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In Illinois, everything that is acquired during the marriage is considered community property and will be divided equitably, with a few exceptions. Property that is not subject to division includes:
- Gifts and inheritances
- Property that was exchanged for gifts or inheritance
- Property acquired after legal separation
- Property owned by the individual prior to marriage, as long as the property has not been comingled
- Property excluded according to a premarital agreement
- Property obtained by a judgment
- Increase in the value of premarital property
- Income from any premarital property
When dividing the remaining property, the court will act in a manner that it sees as fair and just. This means that the property may not be divided in a strictly 50/50 fashion. The court would consider such factors as length of the marriage, the ability of each spouse to earn an income and the contributions of each spouse to the marriage, child care and other factors.
Property Division For High Net Worth Spouses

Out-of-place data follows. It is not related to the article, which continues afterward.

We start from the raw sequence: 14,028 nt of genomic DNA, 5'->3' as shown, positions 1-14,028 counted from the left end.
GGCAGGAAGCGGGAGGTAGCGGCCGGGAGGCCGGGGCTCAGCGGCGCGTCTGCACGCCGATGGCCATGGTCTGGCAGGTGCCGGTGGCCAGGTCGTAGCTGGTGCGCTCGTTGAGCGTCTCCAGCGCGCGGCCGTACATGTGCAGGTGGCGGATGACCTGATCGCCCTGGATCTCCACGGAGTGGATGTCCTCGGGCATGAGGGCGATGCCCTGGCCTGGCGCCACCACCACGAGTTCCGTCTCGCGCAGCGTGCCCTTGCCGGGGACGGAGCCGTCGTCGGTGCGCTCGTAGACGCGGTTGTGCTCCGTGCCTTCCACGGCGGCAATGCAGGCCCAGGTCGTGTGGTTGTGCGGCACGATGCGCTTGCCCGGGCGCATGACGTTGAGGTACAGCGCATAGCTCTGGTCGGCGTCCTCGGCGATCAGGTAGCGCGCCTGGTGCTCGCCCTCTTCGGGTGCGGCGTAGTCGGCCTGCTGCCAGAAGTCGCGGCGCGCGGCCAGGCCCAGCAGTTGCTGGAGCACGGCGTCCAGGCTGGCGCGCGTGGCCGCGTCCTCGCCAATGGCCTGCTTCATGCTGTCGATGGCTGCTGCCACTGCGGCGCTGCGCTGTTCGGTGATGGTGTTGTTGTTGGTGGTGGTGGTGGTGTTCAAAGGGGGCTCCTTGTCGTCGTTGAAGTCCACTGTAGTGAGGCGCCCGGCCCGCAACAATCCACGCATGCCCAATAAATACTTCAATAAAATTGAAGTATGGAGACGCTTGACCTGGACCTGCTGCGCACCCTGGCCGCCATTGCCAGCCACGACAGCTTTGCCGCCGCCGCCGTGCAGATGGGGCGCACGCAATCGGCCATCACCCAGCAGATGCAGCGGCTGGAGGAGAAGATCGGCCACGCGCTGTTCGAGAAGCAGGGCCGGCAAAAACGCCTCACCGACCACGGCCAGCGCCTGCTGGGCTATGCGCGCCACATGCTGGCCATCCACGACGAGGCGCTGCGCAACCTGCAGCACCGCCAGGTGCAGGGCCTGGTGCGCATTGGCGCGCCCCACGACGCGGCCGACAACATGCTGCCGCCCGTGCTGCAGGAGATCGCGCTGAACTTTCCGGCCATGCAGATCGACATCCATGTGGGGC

When a Chicago couple has significant assets, the financial aspects of their divorce can be complicated even in amiable divorces. In those instances, expert financial resources may need to be obtained such as a professional business valuation expert, forensic accountant or intellectual property attorney.
A divorce attorney who has experience with high-asset couples would be recommended for the following types of scenarios:
- Family-owned businesses
- Foreign assets
- Illiquid assets
- Income-generating property such as rental buildings
- Inheritance and tax planning
- Limited Liability Partnerships and other business entities
- Multiple real estate holdings
- Patents and other intellectual property
- Qualified Domestic Relations Orders (QDROs)
- Rare artwork or other hard to value property